Archive for the ‘Thingiverse’ Category

Five 3D Printers for Five Schools


This summer, we asked Thingiverse users to put on their thinking caps for five Summer STEAM Challenges, which called for 3D printable designs in science, technology, engineering, art, and math. At the same time, schools across the country made their cases for why their school needed a 3D printer.

The STEAM challenge winners each received a MakerBot Replicator Desktop 3D Printer of their own, plus the chance to give one to a participating school.

These five deserving schools have big plans for their 3D printers, and we’re so excited to see what they make.

1. The Make it Float challenge winner, David Choi, sent a MakerBot Replicator to Lincoln Park High School, in Chicago, IL. Lincoln Park piloted a 3D printing and physical computing program in which students train to teach others, and this year, they’re going to roll out the curriculum to 1500 students.

2. Citrus Hills Intermediate School in Corona, CA, was chosen by the Light it Up challenge winner, German mechanical engineering student Christoph Queck. The school has just welcomed technology teacher Leanne Edwards, who has a background in 3D modeling, and will use its MakerBot Replicator to supplement her curriculum in design, science, math, and history.

“This really allows students’ designs to come alive and their excitement to grow exponentially as they see their hard work come to fruition,” says Edwards.

3. Catch the Wind winner Mike Blakemore gave a MakerBot Replicator to Almaden County School in San Jose, CA. The middle school has been running successful 3D printing electives with a borrowed printer, and plans to use their new MakerBot Replicator to devote a whole 12-week period to 3D printing design and creation.

“More students will have a chance to create more than one iteration of a prototype, which is an especially important part of the design thinking model,” says Mary Beth Gay, the Director of Technology at Almaden County Schools.

4. See the World challenge winner Chris L. sent a MakerBot Replicator to the residential Illinois School for the Deaf, whose students plan to customize and 3D print cochlear implants and hearing aids with the help of their expert audiology, design, and IT staff.

5. Build a Castle winner Will Webber chose Georgia Connections Academy, a virtual charter school that wants to build a mobile 3D printing lab to travel around the Peach State and bring hands-on STEM experiences to their community of 4,000 students.

Nearly 90 schools entered for a chance to receive a 3D printer, and the recipients were chosen from this list of 10 finalists.

Thanks to all who participated, and congratulations to the winning designers and schools.

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Kids Make It Challenge Winners Announced

ThinkFun - Winners

This July, educational game maker ThinkFun partnered with MakerBot Thingiverse to sponsor a Kids Make It Challenge. The participants competed for the title of Master Maker as well as fun prizes.

The kids who made it have been announced: @bumbleflies, who built a toy fishing boat; @PlayEatGrow, who fashioned an alien friend with a propeller; @SkunksMonkey, who made a sweet penguin mobile; @AlissaApel, who souped up a Creativity Can; and @SalientTech, who created a working fishing pole.

Each Master Maker will receive a large spool of MakerBot PLA Filament or its equivalent in 3D printed products, plus a collection of ThinkFun games.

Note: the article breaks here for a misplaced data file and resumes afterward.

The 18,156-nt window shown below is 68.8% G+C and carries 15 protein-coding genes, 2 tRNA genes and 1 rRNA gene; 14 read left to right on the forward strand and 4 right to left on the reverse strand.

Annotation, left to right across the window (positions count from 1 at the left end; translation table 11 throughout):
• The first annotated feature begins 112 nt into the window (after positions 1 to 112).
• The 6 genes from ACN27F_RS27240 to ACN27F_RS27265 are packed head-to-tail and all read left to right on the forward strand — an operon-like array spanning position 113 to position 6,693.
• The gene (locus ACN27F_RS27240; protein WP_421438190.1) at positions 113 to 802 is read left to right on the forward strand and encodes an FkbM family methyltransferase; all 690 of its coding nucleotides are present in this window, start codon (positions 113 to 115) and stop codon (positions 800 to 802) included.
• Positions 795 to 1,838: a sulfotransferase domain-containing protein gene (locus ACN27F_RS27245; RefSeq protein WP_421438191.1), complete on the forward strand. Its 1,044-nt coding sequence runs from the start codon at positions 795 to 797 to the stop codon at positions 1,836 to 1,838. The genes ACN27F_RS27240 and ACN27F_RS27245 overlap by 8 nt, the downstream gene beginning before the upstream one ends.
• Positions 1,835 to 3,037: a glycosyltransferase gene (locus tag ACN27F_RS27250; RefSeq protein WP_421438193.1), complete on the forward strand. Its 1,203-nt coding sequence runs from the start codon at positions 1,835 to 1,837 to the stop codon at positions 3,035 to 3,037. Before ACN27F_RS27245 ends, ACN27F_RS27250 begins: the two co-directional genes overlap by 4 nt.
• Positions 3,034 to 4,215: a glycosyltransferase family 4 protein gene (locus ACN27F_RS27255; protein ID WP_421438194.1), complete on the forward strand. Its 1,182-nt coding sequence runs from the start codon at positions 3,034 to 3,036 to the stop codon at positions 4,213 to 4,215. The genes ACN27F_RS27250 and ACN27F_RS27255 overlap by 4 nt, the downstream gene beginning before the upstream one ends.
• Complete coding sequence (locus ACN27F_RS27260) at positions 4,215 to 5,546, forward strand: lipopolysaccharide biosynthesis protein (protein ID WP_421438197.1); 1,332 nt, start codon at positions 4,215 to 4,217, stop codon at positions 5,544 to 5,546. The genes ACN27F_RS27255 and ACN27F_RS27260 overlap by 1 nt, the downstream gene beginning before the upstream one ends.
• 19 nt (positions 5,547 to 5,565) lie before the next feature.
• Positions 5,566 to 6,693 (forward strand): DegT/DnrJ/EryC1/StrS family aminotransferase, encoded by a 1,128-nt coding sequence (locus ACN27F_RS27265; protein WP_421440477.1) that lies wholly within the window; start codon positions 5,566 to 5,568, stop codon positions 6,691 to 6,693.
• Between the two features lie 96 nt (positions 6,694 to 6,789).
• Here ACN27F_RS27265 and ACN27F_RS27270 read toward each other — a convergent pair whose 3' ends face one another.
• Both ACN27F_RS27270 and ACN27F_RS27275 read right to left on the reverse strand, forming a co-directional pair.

For the challenge, ThinkFun made its Maker Studio Construction Sets available for free on Thingiverse, so that anyone can download and 3D print the files from the Gear, Winches, and Propellers sets. Use the Maker Studio sets to build suggested projects, or to create something entirely from your imagination.

Congratulations to all the winners, and thanks to everyone who participated.

Didn’t get to enter this challenge? Keep your eyes peeled for more from ThinkFun and Thingiverse.

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3D Print ThinkFun Maker Studio Construction Sets for Free


With ThinkFun’s Maker Studio Construction Sets, children (and grownups) can transform household items into things like race cars and motorcycles. These sets come with suggested projects but you’re limited only by the boundaries of your imagination.

ThinkFun usually sells its construction sets online and in stores but now, the three Maker Studio Construction Sets are available to 3D print for free on MakerBot Thingiverse, the world’s largest 3D design community. Anyone can download files from the Gears, Winches, and Propellers Sets (including connectors, hubcaps, and hole punches) and create them on a 3D printer, at home or in a classroom, to explore basic engineering and design.

ThinkFun is also sponsoring a Kids Make It Challenge, with a chance at ThinkFun- and MakerBot-branded prizes and at the title of Master Maker. To enter, post a picture of something you made with Maker Studio on Twitter or Instagram with the hashtag #KidsMakeIt. Entries will be accepted until July 14, 2015, and winners will be announced on the MakerBot blog. Read ThinkFun’s official contest rules, and download the Gears, Winches, and Propellers sets from Thingiverse.

Start Building

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Food Share Wins GE FirstBuild Hack-a-Thon


The maker community at GE FirstBuild joined forces with MakerBot Thingiverse for the Third Annual Hack-A-Thon at MakerBot’s Brooklyn, NY, headquarters. Inventors, educators, and 3D printing enthusiasts worked over the weekend to “think inside the icebox” — that is, to design features and 3D print prototypes for GE’s USB- and WiFi-enabled refrigerator, ChillHub, using the MakerBot 3D Ecoystem and Raspberry Pi computers provided by Seeed Studio. Six teams of innovators experimented with ChillHub to imagine new features and new possibilities.

On the line? A MakerBot Replicator Desktop 3D Printer and two rolls of filament for each member of the winning team. No small potatoes.